(This is part two of a three-part series called “Polar Vortex Winter Running Series”. Get on the list to get the next part delivered directly to your inbox.) "Baby, it's cold outside."
Couldn't have said (or sung) it better myself.
It is cold outside. Diving temps mean additional clothing layers (read more about that HERE) and an extra focus on safety.
During the summer months, safety isn't as big a concern for me. The biggest elements I battle when running in warmer temps are the sun and heat. So I make sure to run earlier in the morning. This way it's cooler out, the sun isn't right overhead and there's less cars on the road.
But when it's a winter wonderland or worse, an ice rink, outside my window, my focus on my safety intensifies. After making sure I'm wearing the right layers and the thumbholes in my sleeves fit nicely with my gloves, safety is my tippity top priority.
Here are my 5 Cold Weather Running Safety Tips
No, this isn't about my social calendar (Did someone say coffee date at the White Heron?) It's uber, super duper important for you to see the cars on the road. And really double-ly uber importante for the cars to see you.
For the longest time, I always assumed that cars could see me.
I thought "There's some light out still. It's not complete darkness quite yet. I'm fine."
It's darker in the winter, both in the morning and evening - when most people are out running. If you don't have the flexibility of changing your running time and you'll be out running when it's dark, get yourself some reflective gear ASAP.
Wear a reflective vest (this is what I wear) along with a blinky light in the front AND back. Once you attach them to your vest, you won't even notice them. You'll spend $40-50 total and won't regret a penny. Your safety is worth it.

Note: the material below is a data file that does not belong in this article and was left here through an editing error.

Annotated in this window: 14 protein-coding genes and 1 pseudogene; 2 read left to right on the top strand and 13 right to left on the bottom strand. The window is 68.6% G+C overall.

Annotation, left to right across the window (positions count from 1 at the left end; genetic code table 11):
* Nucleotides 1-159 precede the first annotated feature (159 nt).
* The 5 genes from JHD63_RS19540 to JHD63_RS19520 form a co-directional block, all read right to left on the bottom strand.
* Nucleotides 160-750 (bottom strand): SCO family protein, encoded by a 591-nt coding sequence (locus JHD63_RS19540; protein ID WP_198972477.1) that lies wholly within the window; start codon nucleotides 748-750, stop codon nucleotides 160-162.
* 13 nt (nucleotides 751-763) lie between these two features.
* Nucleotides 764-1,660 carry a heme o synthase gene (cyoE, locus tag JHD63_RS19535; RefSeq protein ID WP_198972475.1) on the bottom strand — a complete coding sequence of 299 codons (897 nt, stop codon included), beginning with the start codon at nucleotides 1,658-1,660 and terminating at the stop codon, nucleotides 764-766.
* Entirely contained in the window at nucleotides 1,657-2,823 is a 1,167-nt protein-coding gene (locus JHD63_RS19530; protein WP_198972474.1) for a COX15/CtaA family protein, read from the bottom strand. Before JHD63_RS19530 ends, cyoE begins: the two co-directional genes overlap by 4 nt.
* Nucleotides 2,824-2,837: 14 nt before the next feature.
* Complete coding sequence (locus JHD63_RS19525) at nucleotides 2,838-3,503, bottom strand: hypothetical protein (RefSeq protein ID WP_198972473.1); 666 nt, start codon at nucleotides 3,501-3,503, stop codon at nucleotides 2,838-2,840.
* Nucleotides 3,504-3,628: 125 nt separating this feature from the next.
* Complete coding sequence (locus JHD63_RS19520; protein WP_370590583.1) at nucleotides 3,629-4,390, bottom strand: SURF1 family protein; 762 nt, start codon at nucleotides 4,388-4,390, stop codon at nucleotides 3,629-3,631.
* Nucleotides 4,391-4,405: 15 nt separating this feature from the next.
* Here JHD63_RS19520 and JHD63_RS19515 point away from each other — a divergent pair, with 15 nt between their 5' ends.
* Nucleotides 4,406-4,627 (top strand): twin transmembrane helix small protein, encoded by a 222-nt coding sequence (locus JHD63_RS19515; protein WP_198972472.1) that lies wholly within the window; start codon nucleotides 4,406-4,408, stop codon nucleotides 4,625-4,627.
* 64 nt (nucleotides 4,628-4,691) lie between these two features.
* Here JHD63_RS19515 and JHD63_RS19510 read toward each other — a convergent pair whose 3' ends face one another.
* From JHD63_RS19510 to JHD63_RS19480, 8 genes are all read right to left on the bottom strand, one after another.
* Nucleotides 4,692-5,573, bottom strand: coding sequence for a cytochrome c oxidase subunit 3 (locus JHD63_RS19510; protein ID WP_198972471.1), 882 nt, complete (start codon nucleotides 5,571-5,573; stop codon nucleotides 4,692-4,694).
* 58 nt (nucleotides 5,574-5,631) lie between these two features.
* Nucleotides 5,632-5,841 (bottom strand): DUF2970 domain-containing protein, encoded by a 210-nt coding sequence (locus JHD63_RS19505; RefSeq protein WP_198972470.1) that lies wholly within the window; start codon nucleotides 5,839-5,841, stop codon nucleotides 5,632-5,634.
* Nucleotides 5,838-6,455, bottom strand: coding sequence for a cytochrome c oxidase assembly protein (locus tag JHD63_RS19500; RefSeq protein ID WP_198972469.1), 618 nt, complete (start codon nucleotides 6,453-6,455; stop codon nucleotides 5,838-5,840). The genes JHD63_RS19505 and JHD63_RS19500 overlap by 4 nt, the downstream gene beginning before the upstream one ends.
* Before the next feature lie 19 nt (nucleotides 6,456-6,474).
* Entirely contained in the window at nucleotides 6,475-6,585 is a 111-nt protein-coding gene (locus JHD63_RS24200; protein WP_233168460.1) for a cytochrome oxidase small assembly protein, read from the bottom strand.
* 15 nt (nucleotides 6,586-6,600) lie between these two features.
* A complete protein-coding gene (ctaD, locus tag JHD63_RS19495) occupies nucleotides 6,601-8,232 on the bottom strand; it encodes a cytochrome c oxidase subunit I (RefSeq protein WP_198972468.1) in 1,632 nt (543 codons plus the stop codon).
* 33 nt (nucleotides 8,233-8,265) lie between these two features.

Wear a headlamp. I'm NOT a fan of running in the dark in the winter, but when I do..I drink dos equis...wait. I mean. When I run outside in the dark, I wear a headlamp. You'll see better and it's just another way for cars to see you.
(Plus it's an odd kind of fun to see other runners coming at you in the darkness with a headlamp on!)
3. Be like ET.
Or at least bring a phone. You just never know when you might slip and fall headfirst into a snowbank, unable to get out. God forbid you hit some black ice and go crashing down.
4. Re-route yourself.
If your normal running route doesn't have a (shoveled) sidewalk or much of a shoulder, consider running somewhere else. We all know how much sidewalk and roads the snow takes up.
Consider running in different neighbourhoods that might have less traffic.
5. Screw your shoes!
No. This is not a shameless plug to run barefoot.
Take an old pair of sneakers and put screws into them.
This is my most favoritest part about running in the snow - making DIY YakTrax. Not only does it mean I can go out for a run in a blizzard, but it also makes for a great conversation starter.
You'll need an old pair of sneakers, 3/8'' sheet metal screws, a drill + screwdriver.
The sheet metal screws have a good head that will help with grip and traction when you're running. The 3/8" will ensure the screws don't work their way inside your sole. Anything longer and you'll have a combo acupuncture session while running.
Use the drill to make ever so short holes into the bottom of your sneakers. Yup, you're drilling these screws into the outside sole of your sneaker. (Some people think you put the screw into the inside of your sneaker first. Nope.)
I made an initial hole with the drill for each screw and then used the screwdriver to fix the rest of the screw into the sole. As soon as the under part of the screw head hits your rubber sole, you can stop screwing.
Spacing out each screw, there's between 10 - 12 screws in the sole of each sneaker.
Not only is it a fun conversation starter (You put screws in your shoes? Really?!) but DIY YakTrak will also set you back just a couple bucks making for some cheap winter fun!
Coming next week, 5 Tips to Stay Motivated to Run in the Cold – Part III of the Polar Vortex Winter Running Series.
Don’t want to miss it? Get on my list and you’ll get part II delivered right to your inbox.
(Did you miss Part I of the series? Click HERE to read about what to wear to run in the cold.)